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God is alive and working in the professional athletes that play in Winnipeg. 

As the Winnipeg Blue Bombers enter the second half of their season and the Winnipeg Jets start theirs, expectations are sky-high for both.

The Bombers were expected to be a top team this year, but have sputtered recently with four straight losses, including back-to-back losses against the Saskatchewan Roughriders.

Lorne Korol, the chaplain for the Jets, Bombers, and Manitoba Moose, says the room isn't as worried as the fans are.

"There is a lot of confidence in that room and, even though there have been some setbacks, the guys are very confident that they will bounce back," Korol said.

Korol runs the chapel program and says that this is the best group of people they have ever had with the Bombers. The chaplain runs a weekly Bible study and game day chapel with the players, along with a coaches Bible study. His wife runs a Bible study for the player's wives.

Matthias Goossen, Chris Randle, Drake Nevis, and Kevin Fogg are all part of the leadership team, not only in the chapel but on the field.

"It's a real blessing to see (them)," Korol said. "The rest of the guys know they are Christian athletes but they also recognize them as their leaders on the team."

 

While the Jets haven't started there season, they are also expected to be a top team after last year's run to the conference finals. But more important to Korol than physical success is spiritual success.

"We're excited about what God is doing in that team too," the chaplain said.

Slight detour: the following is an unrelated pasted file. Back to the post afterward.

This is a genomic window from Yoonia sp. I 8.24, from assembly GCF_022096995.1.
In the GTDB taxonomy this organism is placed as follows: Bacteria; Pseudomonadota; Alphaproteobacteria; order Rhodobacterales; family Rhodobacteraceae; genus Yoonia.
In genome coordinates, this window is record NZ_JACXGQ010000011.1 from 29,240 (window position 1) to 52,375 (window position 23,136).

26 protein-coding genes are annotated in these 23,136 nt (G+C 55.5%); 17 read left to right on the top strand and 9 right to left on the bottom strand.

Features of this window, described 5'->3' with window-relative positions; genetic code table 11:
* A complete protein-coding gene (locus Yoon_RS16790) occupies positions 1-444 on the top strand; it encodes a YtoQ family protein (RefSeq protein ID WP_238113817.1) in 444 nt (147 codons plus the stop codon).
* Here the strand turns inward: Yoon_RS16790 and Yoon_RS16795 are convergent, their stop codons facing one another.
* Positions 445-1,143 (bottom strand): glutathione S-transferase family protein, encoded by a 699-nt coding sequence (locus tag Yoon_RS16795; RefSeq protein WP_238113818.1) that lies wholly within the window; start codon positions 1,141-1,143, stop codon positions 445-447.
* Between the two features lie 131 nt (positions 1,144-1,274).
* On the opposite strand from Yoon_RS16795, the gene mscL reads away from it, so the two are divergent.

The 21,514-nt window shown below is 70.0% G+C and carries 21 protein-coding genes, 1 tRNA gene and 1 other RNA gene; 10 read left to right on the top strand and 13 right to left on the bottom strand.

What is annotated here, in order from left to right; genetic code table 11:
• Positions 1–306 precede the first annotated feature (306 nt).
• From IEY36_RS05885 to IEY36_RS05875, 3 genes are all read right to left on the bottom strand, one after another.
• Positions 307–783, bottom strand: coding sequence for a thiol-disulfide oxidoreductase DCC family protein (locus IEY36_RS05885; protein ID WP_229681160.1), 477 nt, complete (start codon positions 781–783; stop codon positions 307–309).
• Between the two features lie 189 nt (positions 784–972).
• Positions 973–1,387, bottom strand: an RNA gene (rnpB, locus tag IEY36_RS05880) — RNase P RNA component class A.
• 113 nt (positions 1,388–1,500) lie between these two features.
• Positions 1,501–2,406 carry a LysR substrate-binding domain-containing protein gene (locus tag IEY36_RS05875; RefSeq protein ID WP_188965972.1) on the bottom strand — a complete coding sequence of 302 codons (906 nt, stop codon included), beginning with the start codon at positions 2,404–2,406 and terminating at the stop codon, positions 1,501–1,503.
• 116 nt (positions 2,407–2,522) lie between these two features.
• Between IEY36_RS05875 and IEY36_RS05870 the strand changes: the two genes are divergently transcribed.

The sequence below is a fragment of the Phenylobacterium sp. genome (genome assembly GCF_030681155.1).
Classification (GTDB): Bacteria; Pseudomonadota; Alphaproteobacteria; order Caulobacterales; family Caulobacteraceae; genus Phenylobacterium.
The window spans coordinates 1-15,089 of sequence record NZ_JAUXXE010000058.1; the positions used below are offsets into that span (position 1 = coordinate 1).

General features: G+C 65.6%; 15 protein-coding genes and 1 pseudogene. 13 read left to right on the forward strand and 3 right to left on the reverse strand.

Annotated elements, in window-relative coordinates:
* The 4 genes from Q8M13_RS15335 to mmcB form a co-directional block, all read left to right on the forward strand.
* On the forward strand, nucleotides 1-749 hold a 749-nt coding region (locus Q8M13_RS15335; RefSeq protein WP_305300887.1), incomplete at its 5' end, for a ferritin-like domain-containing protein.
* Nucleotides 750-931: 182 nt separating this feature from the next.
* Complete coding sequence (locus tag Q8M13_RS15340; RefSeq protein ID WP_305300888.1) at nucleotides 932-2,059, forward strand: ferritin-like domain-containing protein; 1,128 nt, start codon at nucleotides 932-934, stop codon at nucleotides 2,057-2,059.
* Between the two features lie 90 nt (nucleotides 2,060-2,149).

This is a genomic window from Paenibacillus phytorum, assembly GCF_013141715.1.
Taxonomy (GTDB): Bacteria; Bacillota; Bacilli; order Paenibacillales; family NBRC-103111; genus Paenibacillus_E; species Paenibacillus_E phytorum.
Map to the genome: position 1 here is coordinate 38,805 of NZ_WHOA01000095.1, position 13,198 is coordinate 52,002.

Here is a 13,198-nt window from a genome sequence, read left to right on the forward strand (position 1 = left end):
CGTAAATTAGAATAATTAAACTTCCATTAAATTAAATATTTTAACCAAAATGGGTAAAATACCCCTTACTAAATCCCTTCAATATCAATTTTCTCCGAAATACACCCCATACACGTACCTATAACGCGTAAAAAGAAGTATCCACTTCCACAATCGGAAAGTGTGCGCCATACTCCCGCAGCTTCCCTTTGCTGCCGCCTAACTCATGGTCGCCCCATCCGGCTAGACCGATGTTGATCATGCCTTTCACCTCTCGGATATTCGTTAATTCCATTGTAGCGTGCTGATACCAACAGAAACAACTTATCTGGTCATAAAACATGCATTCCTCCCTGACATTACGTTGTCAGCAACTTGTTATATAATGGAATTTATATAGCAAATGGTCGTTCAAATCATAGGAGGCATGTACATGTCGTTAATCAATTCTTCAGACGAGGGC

Korol has already had a chance to talk to his chapel leader, Mark Scheifele. Scheifele, who is one of the best players in the National Hockey League, works incredibly hard to earn that. But Korol sees much more in him.

"But he loves the Lord," Korol said. "There is a lot of pressure on him . . . for him, it's important to put God first because it helps him keep other things in perspective."

As the season starts, Korol knows that Scheifele is not only going to be a leader in his chapel but is also a leader on the team, wearing the assistant captain label for the young, dynamic group.

"It's going to be exciting to watch God work in their lives."

Korol has often seen his job as not only a pastor but an encourager. He knows that real life gets in the way of hockey, even at the highest level. This was especially prevalent during the Jets' playoff run.

"The guys were under a lot of pressure but they really welcomed that they could get away from the cameras, away from everything and just sit down and have a chapel."

On Thursday, newly-acquired New York Islanders goaltender Robin Lehner opened up in a letter to The Athletic about his struggle with alcoholism and a recent bipolar disorder diagnosis. Korol understands these struggles firsthand and knows why his job is so important. He was also diagnosed with bipolar disorder.

"It all comes down to relationship building," said Korol. He hopes he can help players open up to what is happening in their lives so they don't get to the point of complete desperation. 

On Saturday, September 22, Korol will host his annual Pro Sports and Faith Night, which brings his supports and some of the pro athletes together for an incredible evening of stories and faith. Korol raises his own money for his position and this event contributes a large chunk of that.

Korol was so happy to announce that the event had sold out this year, which means everything to him.

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